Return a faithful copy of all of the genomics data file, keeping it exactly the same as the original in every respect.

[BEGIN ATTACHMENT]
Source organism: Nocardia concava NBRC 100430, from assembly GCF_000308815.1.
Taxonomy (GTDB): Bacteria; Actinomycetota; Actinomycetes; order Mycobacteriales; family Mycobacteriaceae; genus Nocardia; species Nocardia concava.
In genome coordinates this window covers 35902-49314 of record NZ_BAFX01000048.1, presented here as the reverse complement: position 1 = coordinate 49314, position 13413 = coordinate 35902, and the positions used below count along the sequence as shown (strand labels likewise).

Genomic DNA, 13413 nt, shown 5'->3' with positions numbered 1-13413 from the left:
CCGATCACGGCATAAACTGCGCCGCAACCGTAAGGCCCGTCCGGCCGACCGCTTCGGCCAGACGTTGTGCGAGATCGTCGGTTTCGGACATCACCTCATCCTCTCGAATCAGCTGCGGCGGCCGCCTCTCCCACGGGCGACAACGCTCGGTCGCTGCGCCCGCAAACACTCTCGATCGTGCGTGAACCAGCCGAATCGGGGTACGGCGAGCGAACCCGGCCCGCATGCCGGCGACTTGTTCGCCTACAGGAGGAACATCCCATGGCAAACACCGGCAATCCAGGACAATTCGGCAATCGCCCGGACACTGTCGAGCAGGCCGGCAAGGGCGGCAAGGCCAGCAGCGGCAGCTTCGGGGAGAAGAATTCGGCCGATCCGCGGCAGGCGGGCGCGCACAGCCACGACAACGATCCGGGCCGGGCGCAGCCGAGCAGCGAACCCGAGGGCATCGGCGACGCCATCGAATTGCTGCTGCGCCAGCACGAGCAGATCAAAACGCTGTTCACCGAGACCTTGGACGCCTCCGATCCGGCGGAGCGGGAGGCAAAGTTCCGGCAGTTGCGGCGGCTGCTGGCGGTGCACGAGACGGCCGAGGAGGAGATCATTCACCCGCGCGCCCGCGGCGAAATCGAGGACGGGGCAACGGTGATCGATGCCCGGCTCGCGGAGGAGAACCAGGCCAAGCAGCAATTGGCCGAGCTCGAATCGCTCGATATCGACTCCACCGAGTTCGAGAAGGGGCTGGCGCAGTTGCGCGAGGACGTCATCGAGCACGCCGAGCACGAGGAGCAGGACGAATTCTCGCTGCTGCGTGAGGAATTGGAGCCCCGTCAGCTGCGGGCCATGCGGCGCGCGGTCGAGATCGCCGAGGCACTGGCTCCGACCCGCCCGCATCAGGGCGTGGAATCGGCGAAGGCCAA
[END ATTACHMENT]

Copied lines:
Source organism: Nocardia concava NBRC 100430, from assembly GCF_000308815.1.
Taxonomy (GTDB): Bacteria; Actinomycetota; Actinomycetes; order Mycobacteriales; family Mycobacteriaceae; genus Nocardia; species Nocardia concava.
In genome coordinates this window covers 35902-49314 of record NZ_BAFX01000048.1, presented here as the reverse complement: position 1 = coordinate 49314, position 13413 = coordinate 35902, and the positions used below count along the sequence as shown (strand labels likewise).

Genomic DNA, 13413 nt, shown 5'->3' with positions numbered 1-13413 from the left:
CCGATCACGGCATAAACTGCGCCGCAACCGTAAGGCCCGTCCGGCCGACCGCTTCGGCCAGACGTTGTGCGAGATCGTCGGTTTCGGACATCACCTCATCCTCTCGAATCAGCTGCGGCGGCCGCCTCTCCCACGGGCGACAACGCTCGGTCGCTGCGCCCGCAAACACTCTCGATCGTGCGTGAACCAGCCGAATCGGGGTACGGCGAGCGAACCCGGCCCGCATGCCGGCGACTTGTTCGCCTACAGGAGGAACATCCCATGGCAAACACCGGCAATCCAGGACAATTCGGCAATCGCCCGGACACTGTCGAGCAGGCCGGCAAGGGCGGCAAGGCCAGCAGCGGCAGCTTCGGGGAGAAGAATTCGGCCGATCCGCGGCAGGCGGGCGCGCACAGCCACGACAACGATCCGGGCCGGGCGCAGCCGAGCAGCGAACCCGAGGGCATCGGCGACGCCATCGAATTGCTGCTGCGCCAGCACGAGCAGATCAAAACGCTGTTCACCGAGACCTTGGACGCCTCCGATCCGGCGGAGCGGGAGGCAAAGTTCCGGCAGTTGCGGCGGCTGCTGGCGGTGCACGAGACGGCCGAGGAGGAGATCATTCACCCGCGCGCCCGCGGCGAAATCGAGGACGGGGCAACGGTGATCGATGCCCGGCTCGCGGAGGAGAACCAGGCCAAGCAGCAATTGGCCGAGCTCGAATCGCTCGATATCGACTCCACCGAGTTCGAGAAGGGGCTGGCGCAGTTGCGCGAGGACGTCATCGAGCACGCCGAGCACGAGGAGCAGGACGAATTCTCGCTGCTGCGTGAGGAATTGGAGCCCCGTCAGCTGCGGGCCATGCGGCGCGCGGTCGAGATCGCCGAGGCACTGGCTCCGACCCGCCCGCATCAGGGCGTGGAATCGGCGAAGGCCAA